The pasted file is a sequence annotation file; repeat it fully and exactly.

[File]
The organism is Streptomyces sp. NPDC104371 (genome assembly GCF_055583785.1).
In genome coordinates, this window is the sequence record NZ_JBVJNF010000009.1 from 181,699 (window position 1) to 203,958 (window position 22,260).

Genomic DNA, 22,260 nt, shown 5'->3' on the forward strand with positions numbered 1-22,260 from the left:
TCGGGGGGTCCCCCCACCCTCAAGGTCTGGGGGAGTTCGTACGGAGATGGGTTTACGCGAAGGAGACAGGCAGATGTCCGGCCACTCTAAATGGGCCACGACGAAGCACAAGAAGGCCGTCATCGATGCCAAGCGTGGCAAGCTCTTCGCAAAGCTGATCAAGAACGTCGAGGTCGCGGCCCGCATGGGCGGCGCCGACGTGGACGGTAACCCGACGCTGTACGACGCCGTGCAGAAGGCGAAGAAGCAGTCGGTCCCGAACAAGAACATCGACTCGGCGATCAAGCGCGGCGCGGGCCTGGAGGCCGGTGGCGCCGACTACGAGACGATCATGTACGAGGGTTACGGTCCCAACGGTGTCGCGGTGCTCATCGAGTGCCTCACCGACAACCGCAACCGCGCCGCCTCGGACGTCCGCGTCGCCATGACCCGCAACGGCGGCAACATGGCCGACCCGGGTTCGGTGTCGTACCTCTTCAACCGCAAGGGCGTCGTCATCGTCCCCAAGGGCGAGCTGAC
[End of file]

The organism is Streptomyces sp. NPDC104371 (genome assembly GCF_055583785.1).
In genome coordinates, this window is the sequence record NZ_JBVJNF010000009.1 from 181,699 (window position 1) to 203,958 (window position 22,260).

Genomic DNA, 22,260 nt, shown 5'->3' on the forward strand with positions numbered 1-22,260 from the left:
TCGGGGGGTCCCCCCACCCTCAAGGTCTGGGGGAGTTCGTACGGAGATGGGTTTACGCGAAGGAGACAGGCAGATGTCCGGCCACTCTAAATGGGCCACGACGAAGCACAAGAAGGCCGTCATCGATGCCAAGCGTGGCAAGCTCTTCGCAAAGCTGATCAAGAACGTCGAGGTCGCGGCCCGCATGGGCGGCGCCGACGTGGACGGTAACCCGACGCTGTACGACGCCGTGCAGAAGGCGAAGAAGCAGTCGGTCCCGAACAAGAACATCGACTCGGCGATCAAGCGCGGCGCGGGCCTGGAGGCCGGTGGCGCCGACTACGAGACGATCATGTACGAGGGTTACGGTCCCAACGGTGTCGCGGTGCTCATCGAGTGCCTCACCGACAACCGCAACCGCGCCGCCTCGGACGTCCGCGTCGCCATGACCCGCAACGGCGGCAACATGGCCGACCCGGGTTCGGTGTCGTACCTCTTCAACCGCAAGGGCGTCGTCATCGTCCCCAAGGGCGAGCTGAC